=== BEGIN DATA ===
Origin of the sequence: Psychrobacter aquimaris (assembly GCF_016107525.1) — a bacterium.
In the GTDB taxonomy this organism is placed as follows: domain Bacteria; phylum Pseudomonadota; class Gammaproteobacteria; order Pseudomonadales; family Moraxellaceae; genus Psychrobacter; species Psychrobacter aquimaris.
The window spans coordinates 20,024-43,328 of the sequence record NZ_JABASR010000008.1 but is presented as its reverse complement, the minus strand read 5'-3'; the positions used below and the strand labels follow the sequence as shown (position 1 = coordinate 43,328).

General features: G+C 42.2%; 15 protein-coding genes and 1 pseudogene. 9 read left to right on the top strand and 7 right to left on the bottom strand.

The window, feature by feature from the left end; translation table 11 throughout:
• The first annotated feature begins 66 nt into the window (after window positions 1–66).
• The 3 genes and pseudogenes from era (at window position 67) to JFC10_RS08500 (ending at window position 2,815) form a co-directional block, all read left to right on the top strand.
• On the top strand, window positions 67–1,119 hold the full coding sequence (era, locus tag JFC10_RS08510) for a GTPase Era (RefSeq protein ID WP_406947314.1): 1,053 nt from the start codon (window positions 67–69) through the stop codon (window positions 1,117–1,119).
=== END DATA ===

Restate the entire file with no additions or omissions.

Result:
Origin of the sequence: Psychrobacter aquimaris (assembly GCF_016107525.1) — a bacterium.
In the GTDB taxonomy this organism is placed as follows: domain Bacteria; phylum Pseudomonadota; class Gammaproteobacteria; order Pseudomonadales; family Moraxellaceae; genus Psychrobacter; species Psychrobacter aquimaris.
The window spans coordinates 20,024-43,328 of the sequence record NZ_JABASR010000008.1 but is presented as its reverse complement, the minus strand read 5'-3'; the positions used below and the strand labels follow the sequence as shown (position 1 = coordinate 43,328).

General features: G+C 42.2%; 15 protein-coding genes and 1 pseudogene. 9 read left to right on the top strand and 7 right to left on the bottom strand.

The window, feature by feature from the left end; translation table 11 throughout:
• The first annotated feature begins 66 nt into the window (after window positions 1–66).
• The 3 genes and pseudogenes from era (at window position 67) to JFC10_RS08500 (ending at window position 2,815) form a co-directional block, all read left to right on the top strand.
• On the top strand, window positions 67–1,119 hold the full coding sequence (era, locus tag JFC10_RS08510) for a GTPase Era (RefSeq protein ID WP_406947314.1): 1,053 nt from the start codon (window positions 67–69) through the stop codon (window positions 1,117–1,119).